Workplaces are becoming smarter, but as we install more tech, we are making buildings vulnerable to potential cyberattacks.
Tenants increasingly want digitally-enabled spaces to support their corporate, commercial, and ESG goals, and the commercial office sector is responding – from smart sensors which allow energy use to be monitored, to security systems powered by facial recognition technology. But each new system creates a potential weak point that cybercriminals can exploit.
At best this could see attackers disabling security functions, heating, digital connectivity, or lighting, causing significant disruption for tenants’ businesses. More worryingly, hackers can use smart devices as a stepping stone to access confidential data which they can then steal or ransom. Attacks can come from multiple sources, for example, the UK’s National Cyber Security Centre was recently warning businesses that they may be targets of malicious activity by Russia.
Whatever the motivation, the implications of cyber assaults can be far-reaching - from GDPR breaches to financial loss and reputational damage for both tenant and landlords’ businesses, harming relationships with investors, customers, partners, and suppliers. For asset owners, attacks can have long knock-on effects on their ability to secure leases if tenants perceive their workspaces as unsecure. Cyber security hasn’t traditionally been seen as landlords’ responsibility but now they need to understand how to protect their assets and their tenants. If not they could face serious consequences.
What can be done?
A rigorous approach to cyber security needs to be front and centre of asset managers’ and landlords’ technology strategies. The first step is to ensure smart systems are procured, installed, and secured effectively.
Landlords should be aware that the smart building industry isn’t regulated. This means that providers aren’t required to follow a consistent code of conduct, and technology can often be installed in an ad-hoc fashion. Common errors include devices being connected to guest WiFi services, creating an easy access point for hackers to gain entry to other building networks. Systems should always be installed as part of a wider, coherent ‘internet of things’ strategy, with devices connected to segregated IoT data networks and using separate secure internet lines.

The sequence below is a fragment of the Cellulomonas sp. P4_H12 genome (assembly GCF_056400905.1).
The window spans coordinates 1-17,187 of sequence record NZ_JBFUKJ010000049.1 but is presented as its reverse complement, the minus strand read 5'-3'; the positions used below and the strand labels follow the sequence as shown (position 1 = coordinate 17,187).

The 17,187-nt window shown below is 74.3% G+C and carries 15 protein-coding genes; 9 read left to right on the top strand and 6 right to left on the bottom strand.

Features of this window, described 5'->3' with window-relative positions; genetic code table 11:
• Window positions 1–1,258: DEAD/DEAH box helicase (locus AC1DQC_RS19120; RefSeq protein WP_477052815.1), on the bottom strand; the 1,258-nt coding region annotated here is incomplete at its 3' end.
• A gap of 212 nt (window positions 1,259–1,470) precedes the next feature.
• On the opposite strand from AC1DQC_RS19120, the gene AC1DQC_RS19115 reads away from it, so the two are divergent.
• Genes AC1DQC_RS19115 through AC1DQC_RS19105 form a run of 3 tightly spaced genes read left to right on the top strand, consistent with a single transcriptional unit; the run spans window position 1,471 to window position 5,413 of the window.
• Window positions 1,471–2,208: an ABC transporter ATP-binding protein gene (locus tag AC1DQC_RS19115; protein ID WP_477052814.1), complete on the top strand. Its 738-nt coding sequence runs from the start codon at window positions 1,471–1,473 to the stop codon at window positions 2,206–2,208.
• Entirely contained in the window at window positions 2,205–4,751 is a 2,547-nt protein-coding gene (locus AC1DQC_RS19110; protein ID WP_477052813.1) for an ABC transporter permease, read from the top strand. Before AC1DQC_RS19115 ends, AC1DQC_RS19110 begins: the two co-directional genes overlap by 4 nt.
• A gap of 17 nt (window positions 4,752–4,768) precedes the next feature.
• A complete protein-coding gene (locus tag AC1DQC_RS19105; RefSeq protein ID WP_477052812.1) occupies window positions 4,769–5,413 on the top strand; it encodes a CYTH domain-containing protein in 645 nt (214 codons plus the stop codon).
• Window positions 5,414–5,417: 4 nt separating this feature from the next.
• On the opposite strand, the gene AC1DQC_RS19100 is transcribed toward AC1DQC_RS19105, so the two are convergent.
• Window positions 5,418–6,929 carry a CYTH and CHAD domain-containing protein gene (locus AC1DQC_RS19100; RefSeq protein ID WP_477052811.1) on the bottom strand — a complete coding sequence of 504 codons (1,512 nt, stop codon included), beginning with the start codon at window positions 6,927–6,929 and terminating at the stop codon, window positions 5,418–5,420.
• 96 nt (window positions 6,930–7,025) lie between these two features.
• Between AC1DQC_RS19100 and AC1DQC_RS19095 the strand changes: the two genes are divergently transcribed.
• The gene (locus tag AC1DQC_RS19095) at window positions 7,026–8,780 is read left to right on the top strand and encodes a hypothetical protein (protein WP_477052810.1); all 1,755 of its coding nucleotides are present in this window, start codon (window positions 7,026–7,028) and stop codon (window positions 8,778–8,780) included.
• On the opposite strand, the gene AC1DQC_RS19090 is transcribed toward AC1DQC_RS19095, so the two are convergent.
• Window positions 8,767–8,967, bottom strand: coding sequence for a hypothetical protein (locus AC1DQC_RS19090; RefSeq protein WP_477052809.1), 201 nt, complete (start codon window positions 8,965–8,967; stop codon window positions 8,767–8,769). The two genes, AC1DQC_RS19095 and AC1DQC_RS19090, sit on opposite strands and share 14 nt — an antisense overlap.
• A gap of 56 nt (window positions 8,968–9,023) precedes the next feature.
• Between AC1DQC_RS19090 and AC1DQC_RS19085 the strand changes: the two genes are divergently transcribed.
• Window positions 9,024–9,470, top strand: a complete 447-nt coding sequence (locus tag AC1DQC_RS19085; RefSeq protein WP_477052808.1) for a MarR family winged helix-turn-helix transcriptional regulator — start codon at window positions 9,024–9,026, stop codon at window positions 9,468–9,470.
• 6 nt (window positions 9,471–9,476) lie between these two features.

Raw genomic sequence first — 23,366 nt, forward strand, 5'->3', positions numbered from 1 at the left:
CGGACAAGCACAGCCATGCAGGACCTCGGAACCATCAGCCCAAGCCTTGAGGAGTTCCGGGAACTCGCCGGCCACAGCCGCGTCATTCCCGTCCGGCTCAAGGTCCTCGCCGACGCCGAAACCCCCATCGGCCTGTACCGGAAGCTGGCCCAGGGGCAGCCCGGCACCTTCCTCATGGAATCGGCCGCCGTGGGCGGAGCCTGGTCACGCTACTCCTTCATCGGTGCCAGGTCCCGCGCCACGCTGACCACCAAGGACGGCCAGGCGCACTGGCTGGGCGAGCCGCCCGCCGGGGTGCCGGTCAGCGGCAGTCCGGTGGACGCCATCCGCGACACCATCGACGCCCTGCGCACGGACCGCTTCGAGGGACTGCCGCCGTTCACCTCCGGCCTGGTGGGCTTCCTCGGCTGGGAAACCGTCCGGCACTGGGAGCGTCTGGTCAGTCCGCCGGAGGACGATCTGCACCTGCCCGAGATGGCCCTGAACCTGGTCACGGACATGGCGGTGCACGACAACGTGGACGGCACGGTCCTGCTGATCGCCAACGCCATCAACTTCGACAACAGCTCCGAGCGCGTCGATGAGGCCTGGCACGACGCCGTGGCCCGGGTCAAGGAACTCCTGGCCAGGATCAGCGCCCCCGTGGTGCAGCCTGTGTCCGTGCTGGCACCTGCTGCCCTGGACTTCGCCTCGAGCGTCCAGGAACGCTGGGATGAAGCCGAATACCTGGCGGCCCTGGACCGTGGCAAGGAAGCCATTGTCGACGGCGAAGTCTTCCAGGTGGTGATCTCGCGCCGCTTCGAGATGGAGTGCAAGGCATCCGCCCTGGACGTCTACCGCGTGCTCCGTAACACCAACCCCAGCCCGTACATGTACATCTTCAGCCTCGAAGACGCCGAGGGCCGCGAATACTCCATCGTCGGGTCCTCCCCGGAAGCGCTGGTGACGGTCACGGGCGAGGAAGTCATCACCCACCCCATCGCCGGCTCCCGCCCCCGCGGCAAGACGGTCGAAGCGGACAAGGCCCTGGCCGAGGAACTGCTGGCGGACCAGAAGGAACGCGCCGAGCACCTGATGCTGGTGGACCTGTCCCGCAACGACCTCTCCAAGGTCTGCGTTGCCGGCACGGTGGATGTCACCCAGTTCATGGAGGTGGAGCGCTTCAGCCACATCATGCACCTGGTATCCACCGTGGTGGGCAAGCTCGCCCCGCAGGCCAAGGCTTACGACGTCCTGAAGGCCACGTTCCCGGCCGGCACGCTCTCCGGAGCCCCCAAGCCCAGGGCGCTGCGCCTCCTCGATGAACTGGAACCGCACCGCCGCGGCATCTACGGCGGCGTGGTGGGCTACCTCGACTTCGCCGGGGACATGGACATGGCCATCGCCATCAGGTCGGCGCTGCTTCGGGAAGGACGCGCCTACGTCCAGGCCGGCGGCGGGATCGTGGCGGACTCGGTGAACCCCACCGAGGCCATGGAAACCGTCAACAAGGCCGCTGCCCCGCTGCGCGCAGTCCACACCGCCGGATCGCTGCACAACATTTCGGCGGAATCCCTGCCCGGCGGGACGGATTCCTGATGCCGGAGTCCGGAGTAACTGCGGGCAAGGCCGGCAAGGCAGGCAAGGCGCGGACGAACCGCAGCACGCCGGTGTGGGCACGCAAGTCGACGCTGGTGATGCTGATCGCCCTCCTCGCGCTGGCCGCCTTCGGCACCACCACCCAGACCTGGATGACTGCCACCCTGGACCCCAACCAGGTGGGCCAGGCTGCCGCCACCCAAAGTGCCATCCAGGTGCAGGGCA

Ongoing, landlords must ensure their building management teams conduct regular cyber security audits to identify potential new weak points. Third-party specialists will often perform these checks for free and can offer advice to resolve any issues.
Building management teams must then act on the findings. Aside from keeping devices on separate networks, building managers must be well versed in good cyber security practices, including consistent updates, phishing awareness, and regular password changes.
With great tech comes great responsibility
Technology is becoming an increasingly crucial part of leasing strategies for commercial property. What landlords need to understand is that this shift brings with it a new set of considerations to ensure tenants and their businesses can operate safely and effectively.
In 2022 this means looking beyond the physical fabric of buildings. Landlords and asset managers must now be literate and competent in the risks, challenges, and skills associated with the use and maintenance of digital infrastructure. Cyber security checks should be as routine and expected as energy efficiency checks or electrical safety certificates for the modern workplace.
Smart Building Cyber Risk Assessment
Our Smart Building Cyber Risk Assessment is a 360-degree review of your physical environments, hardware and IoT, platforms and data, and partners. From the assessment, you’ll:
• Pin point smart building weaknesses
• Reduce the threat of cyber attacks
• Protect your reputation, investors, and occupiers.